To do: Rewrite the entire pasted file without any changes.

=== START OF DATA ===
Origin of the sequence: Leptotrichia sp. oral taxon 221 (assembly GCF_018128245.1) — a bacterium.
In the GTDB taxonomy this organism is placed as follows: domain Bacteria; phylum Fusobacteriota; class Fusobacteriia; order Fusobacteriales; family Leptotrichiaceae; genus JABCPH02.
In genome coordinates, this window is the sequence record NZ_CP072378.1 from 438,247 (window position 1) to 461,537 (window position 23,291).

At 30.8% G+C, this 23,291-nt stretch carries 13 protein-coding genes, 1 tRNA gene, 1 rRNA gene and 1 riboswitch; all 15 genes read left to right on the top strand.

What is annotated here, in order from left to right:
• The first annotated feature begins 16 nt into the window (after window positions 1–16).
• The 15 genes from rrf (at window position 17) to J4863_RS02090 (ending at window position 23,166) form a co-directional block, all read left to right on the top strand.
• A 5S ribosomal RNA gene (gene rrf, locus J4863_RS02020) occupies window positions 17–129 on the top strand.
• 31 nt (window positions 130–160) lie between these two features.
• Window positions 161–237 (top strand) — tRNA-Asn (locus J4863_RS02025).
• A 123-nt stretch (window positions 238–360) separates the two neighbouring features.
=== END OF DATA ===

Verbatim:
Origin of the sequence: Leptotrichia sp. oral taxon 221 (assembly GCF_018128245.1) — a bacterium.
In the GTDB taxonomy this organism is placed as follows: domain Bacteria; phylum Fusobacteriota; class Fusobacteriia; order Fusobacteriales; family Leptotrichiaceae; genus JABCPH02.
In genome coordinates, this window is the sequence record NZ_CP072378.1 from 438,247 (window position 1) to 461,537 (window position 23,291).

At 30.8% G+C, this 23,291-nt stretch carries 13 protein-coding genes, 1 tRNA gene, 1 rRNA gene and 1 riboswitch; all 15 genes read left to right on the top strand.

What is annotated here, in order from left to right:
• The first annotated feature begins 16 nt into the window (after window positions 1–16).
• The 15 genes from rrf (at window position 17) to J4863_RS02090 (ending at window position 23,166) form a co-directional block, all read left to right on the top strand.
• A 5S ribosomal RNA gene (gene rrf, locus J4863_RS02020) occupies window positions 17–129 on the top strand.
• 31 nt (window positions 130–160) lie between these two features.
• Window positions 161–237 (top strand) — tRNA-Asn (locus J4863_RS02025).
• A 123-nt stretch (window positions 238–360) separates the two neighbouring features.